The effect of Section 12J of the Income Tax Act on the South African venture capital regime

Section 12J of the Income Tax Act has been the talk of the town in many South African venture capital circles in the last few years, but ironically there has been a lot less action in the market than the government expected when implementing this tax incentive in 2009. This incentive seems very promising on face value, but at the moment there are still less than 10 approved Section 12J venture capital companies in the country. This is an exceptionally low number if we consider how popular a similar venture capital incentive in the United Kingdom has been over the years, which beckons us to take a closer look at the incentive to determine the reason for the market’s reluctance to explore this.

The rationale behind the incentive is quite simply to address the fact that one of the main challenges to the economic growth of small and medium-sized businesses in South Africa, is the inability of these businesses to secure equity finance to fund their growth.

In terms of Section 12J, any South African tax resident that invests in a venture capital company (VCC), approved and registered in terms of Section 12J, can claim income tax deductions in respect of the expenditure actually incurred to acquire shares in such VCCs, subject to certain conditions.

Section 12J VCCs are therefore intended to be a marketing vehicle that will attract retail investors to invest in VCC’s, whereas the VCC makes money by investing in smaller trading companies. These are entities which the VCC’s fund managers deem as having prospects of producing a favourable return on investment. These companies are generally referred to in this context as qualifying investee companies.

However, before a venture capital company can start trading as a Section 12J VCC, it has to apply to SARS to be registered as such, for the purpose of which the company must meet certain preliminary requirements. To meet these requirements, the company must:

  • be a South African tax resident and its tax affairs must be in order;
  • have as its sole object, the management of investments in qualifying investee companies;
  • not control (whether directly or through a related entity) any qualifying investee company in which it holds shares; and
  • be licensed as a financial services provider in terms of section 7 of the Financial Advisory and Intermediary Services Act, 2002.

The major risk for a Section 12J VCC and its investors alike, is that SARS can withdraw the approved VCC status if, during any year of assessment, the company fails to comply with the preliminary approval requirements as listed above. SARS may also withdraw the company’s VCC status, if the preliminary requirements are met but the company fails to satisfy the following additional requirements after the expiry of 36 months from the date of SARS approving the company’s Section 12J VCC status:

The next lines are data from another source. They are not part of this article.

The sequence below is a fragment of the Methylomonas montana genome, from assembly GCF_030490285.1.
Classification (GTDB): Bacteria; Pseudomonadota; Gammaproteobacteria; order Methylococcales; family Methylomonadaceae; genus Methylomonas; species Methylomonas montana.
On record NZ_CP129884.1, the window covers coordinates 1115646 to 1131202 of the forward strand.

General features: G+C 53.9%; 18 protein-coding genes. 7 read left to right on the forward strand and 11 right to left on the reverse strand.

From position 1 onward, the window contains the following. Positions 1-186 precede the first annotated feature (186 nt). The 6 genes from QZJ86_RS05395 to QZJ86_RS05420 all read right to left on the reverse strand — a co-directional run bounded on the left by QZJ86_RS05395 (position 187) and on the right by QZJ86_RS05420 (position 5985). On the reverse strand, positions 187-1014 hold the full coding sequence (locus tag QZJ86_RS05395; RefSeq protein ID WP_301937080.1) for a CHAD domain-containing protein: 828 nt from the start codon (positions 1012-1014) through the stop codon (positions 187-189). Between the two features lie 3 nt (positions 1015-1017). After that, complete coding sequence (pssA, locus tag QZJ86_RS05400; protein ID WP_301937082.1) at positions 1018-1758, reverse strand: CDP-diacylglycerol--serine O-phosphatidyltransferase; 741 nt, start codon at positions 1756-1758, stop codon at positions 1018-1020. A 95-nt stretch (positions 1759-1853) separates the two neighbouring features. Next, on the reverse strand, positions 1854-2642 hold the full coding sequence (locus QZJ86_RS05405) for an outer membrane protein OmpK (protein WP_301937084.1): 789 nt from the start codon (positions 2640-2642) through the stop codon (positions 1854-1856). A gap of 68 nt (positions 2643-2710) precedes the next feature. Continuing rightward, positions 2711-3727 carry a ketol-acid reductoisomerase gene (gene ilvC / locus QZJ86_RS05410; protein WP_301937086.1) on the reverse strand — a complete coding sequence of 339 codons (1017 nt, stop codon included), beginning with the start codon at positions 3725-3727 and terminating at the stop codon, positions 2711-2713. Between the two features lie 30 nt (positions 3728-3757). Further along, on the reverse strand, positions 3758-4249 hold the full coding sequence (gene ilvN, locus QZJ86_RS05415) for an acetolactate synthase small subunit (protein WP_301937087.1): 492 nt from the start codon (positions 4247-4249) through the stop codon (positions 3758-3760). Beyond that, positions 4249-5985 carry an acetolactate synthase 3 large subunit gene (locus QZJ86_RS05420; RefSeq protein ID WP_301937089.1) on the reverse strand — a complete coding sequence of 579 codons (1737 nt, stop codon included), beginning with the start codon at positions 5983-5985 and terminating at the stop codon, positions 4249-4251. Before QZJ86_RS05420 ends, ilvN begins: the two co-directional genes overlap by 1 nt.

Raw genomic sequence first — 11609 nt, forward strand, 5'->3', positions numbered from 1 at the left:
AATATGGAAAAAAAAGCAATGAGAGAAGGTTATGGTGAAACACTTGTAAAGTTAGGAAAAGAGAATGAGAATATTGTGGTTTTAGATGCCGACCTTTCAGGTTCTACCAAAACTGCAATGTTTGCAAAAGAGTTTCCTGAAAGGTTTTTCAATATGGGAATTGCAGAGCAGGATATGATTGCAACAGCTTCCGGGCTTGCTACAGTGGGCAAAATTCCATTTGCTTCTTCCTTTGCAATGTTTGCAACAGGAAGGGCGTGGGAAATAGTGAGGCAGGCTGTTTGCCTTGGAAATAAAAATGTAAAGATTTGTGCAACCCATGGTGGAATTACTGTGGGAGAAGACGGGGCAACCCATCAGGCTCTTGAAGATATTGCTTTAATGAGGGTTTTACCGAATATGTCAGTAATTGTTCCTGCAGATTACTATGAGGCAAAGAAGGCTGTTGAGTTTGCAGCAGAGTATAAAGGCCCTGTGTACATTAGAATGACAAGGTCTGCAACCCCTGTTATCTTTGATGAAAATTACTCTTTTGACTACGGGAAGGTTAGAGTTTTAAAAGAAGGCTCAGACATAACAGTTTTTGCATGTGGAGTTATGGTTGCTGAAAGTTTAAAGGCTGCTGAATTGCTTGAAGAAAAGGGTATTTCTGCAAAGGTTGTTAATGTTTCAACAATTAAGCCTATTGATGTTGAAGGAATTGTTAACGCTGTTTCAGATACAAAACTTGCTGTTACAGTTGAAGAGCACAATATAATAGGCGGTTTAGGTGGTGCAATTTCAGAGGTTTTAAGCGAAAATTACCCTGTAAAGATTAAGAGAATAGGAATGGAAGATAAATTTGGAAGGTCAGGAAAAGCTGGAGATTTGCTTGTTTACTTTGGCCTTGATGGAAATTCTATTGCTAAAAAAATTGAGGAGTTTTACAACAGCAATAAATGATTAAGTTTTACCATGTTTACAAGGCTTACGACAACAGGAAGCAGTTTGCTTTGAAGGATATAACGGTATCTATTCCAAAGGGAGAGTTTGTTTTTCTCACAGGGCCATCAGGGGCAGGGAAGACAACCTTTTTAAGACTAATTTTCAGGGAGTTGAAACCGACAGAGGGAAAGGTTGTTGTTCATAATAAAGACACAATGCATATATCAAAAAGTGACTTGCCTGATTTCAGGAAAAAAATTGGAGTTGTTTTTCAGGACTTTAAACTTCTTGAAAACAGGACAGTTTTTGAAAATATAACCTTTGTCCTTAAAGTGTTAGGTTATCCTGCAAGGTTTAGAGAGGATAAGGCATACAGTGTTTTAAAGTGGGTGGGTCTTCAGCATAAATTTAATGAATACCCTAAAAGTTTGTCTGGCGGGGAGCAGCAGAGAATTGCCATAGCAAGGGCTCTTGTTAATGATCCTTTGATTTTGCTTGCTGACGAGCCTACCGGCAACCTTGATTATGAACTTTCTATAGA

• a minimum of 80% of the expenditure incurred by the VCC to acquire assets must be for shares in qualifying investee companies, and each investee company must, immediately after the issuing of the qualifying shares to the VCC, hold assets with a book value not exceeding R300 million in the case of a junior mining company or R20 million in the case of any other qualifying company; and
  • the expenditure incurred by the VCC to acquire qualifying shares in any one qualifying investee company may not exceed 20% of its total expenditure to acquire qualifying shares, which basically means that the VCC must have at least 5 investee companies in its portfolio.

What happens when a Section 12J VCC loses its status as such? Well, SARS can include in the VCC’s income in the year of assessment during which the status was withdrawn, an amount equal to 125% of expenses incurred to issue shares.

If you consider the fact that venture capital investments are generally regarded as high-risk, relatively illiquid investments, the picture seems even less rosy for investors if the drastic consequences of non-compliance looms as an additional risk to their investments.

However, in the 2014 National Budget Review, the government announced that it will propose one or more of the following amendments to the VCC regime:

  • making tax deductions permanent if investments in the VCC are held for a certain period of time;
  • allowing transferability of tax benefits when investors dispose of their VCC equity investments in VCC’s;
  • increasing the total asset limit for qualifying investee companies from R20 million to R50 million, and that of mining companies from R300 million to R500 million; and
  • waiving capital gains tax on the disposal of assets by the VCC.

These new changes are to be welcomed and have certainly sparked renewed interest in the market, which is still wide open for those that are willing to enter this relatively untapped opportunity. Whether the proposed reforms are substantial enough to give this incentive the required momentum to ignite the South African venture capital industry as intended by the government remains to be seen.

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